The Fraud provisions of the U.K. Theft Act 1968 superseded the false pretences provisions of the Larceny Act 1916. With respect to the genesis and interpretation of the fraudulent misrepresentation provisions of the U.K. Financial Services Act 1986, the false pretences provisions of the Larceny Act 1916 (which was the Law applicable in both the U.K. and Ireland) following through to the Fraud provisions of the U.K. Theft Act 1968, and the many subsequent judgements relating to same, can be seen to have a significant bearing. (See Section 2.3.6: Fraud and the Conman —— U.K. Law and Irish Law.)

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That the U.K. legislature saw fit to unequivocally SPELL OUT these offences and penalties for fraudulent misrepresentation within the provisions of the Financial Services Act 1986 (and within the succeeding Financial Services and Markets Act 2000), and that it also saw fit to increase the imprisonment liability beyond the term applicable under the Fraud provisions of the U.K. Theft Act 1968 (seven years as opposed to five years), evidences its (i.e. the U.K. legislature’s) manifest conviction TO CONFRONT and PUNISH ‘WHITE COLLAR FRAUD’ perpetrated against another person by those within the Financial Services Industry, and TO PUNISH those responsible for such Fraud.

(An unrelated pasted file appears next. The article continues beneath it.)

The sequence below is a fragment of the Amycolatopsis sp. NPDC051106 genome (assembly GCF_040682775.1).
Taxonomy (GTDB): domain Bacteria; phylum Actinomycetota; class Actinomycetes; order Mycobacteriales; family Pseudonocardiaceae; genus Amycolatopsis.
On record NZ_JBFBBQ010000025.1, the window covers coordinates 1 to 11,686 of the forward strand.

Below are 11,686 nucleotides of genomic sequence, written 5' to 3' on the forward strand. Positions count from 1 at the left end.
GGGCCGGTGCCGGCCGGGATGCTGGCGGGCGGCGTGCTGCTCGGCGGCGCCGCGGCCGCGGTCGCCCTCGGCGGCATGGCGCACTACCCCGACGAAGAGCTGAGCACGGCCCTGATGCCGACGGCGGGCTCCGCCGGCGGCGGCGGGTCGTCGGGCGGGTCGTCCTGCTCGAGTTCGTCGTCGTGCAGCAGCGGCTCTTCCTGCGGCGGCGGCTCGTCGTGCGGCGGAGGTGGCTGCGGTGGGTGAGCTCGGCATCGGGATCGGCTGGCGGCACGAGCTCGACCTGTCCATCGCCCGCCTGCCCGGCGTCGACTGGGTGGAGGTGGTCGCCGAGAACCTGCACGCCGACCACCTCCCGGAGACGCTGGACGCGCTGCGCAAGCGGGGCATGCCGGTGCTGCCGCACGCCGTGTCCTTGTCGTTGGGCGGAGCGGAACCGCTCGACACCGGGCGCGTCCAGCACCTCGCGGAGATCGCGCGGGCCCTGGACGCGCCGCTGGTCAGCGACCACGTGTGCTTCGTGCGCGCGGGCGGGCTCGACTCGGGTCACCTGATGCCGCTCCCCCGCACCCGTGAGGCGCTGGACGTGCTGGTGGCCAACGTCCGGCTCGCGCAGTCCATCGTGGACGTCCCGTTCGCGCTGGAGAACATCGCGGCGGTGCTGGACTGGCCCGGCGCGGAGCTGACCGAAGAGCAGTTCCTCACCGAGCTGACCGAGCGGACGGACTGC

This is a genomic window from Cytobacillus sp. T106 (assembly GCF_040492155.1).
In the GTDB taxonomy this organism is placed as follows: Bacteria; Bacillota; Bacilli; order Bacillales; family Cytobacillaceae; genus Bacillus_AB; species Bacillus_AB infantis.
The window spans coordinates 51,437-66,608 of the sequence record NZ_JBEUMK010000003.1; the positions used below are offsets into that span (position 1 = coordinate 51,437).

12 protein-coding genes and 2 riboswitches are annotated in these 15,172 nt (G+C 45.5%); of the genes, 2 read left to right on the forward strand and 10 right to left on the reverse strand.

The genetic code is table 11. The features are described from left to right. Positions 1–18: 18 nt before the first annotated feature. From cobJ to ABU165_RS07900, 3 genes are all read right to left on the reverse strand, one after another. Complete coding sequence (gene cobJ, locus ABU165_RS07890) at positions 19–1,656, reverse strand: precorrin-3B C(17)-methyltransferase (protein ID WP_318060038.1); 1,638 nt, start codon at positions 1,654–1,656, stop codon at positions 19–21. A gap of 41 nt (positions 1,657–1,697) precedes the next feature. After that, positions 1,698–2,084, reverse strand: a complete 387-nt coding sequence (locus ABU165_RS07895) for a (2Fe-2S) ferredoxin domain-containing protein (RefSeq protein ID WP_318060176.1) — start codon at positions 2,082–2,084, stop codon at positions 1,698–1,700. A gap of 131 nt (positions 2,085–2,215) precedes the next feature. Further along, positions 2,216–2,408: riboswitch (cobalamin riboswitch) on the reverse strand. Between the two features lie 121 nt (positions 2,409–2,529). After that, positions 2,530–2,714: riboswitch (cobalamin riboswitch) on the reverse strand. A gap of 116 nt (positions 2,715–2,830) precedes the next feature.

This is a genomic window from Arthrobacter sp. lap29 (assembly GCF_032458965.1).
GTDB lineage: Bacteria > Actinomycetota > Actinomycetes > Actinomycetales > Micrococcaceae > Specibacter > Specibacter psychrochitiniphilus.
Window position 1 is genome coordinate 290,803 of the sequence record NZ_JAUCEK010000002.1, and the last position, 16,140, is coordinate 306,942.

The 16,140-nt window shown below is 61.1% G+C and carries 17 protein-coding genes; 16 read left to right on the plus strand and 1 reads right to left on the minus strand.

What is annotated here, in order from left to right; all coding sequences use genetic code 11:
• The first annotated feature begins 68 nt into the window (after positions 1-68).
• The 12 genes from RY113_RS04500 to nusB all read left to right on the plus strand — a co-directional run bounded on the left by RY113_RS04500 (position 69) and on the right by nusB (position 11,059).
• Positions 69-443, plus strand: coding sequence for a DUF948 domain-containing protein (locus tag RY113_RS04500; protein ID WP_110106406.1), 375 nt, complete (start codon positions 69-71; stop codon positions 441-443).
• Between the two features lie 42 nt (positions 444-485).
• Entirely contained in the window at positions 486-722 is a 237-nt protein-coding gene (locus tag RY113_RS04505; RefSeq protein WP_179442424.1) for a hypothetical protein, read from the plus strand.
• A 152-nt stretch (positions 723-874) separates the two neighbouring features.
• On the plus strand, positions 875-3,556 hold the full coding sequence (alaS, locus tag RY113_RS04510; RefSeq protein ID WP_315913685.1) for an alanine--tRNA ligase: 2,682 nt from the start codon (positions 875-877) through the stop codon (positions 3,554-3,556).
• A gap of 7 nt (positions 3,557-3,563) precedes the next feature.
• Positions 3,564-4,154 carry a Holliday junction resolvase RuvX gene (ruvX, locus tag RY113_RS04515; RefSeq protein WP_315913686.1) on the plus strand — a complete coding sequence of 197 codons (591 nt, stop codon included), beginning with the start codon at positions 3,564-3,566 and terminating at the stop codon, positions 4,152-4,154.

But, as we shall see in the Sections that follow, such conviction by the legislature has only been very selectively applied by the Regulatory Regime in matters specific to the consumer.




 


Because the Financial Services Act 1986 was formulated at a time when it was thought that the intrinsic integrity of the Management Personnel of Financial Institutions was unquestionable, the Act generally deferred to regulation by the Financial Institutions’ Self Regulating Organisations.


Section 48 of the Act relates to the Conduct of Business Rules for ‘investment business’. Importantly, Schedule 10 specifically (in subsection 4(2)) brings investment business associated with ‘insurance business’ within the scope of these Rules.


Section 48(1) of the Act states:

48. — (1) The Secretary of State may make rules regulating the conduct of investment business by authorised persons but those rules shall not apply to members of a recognised self-regulating organisation or persons certified by a recognised professional body in respect of investment business in the carrying on of which they are subject to the rules of the organisation or body.



Schedule 8 of the Act defines the Principles applicable to such ‘conduct of business rules’. These principles include the following: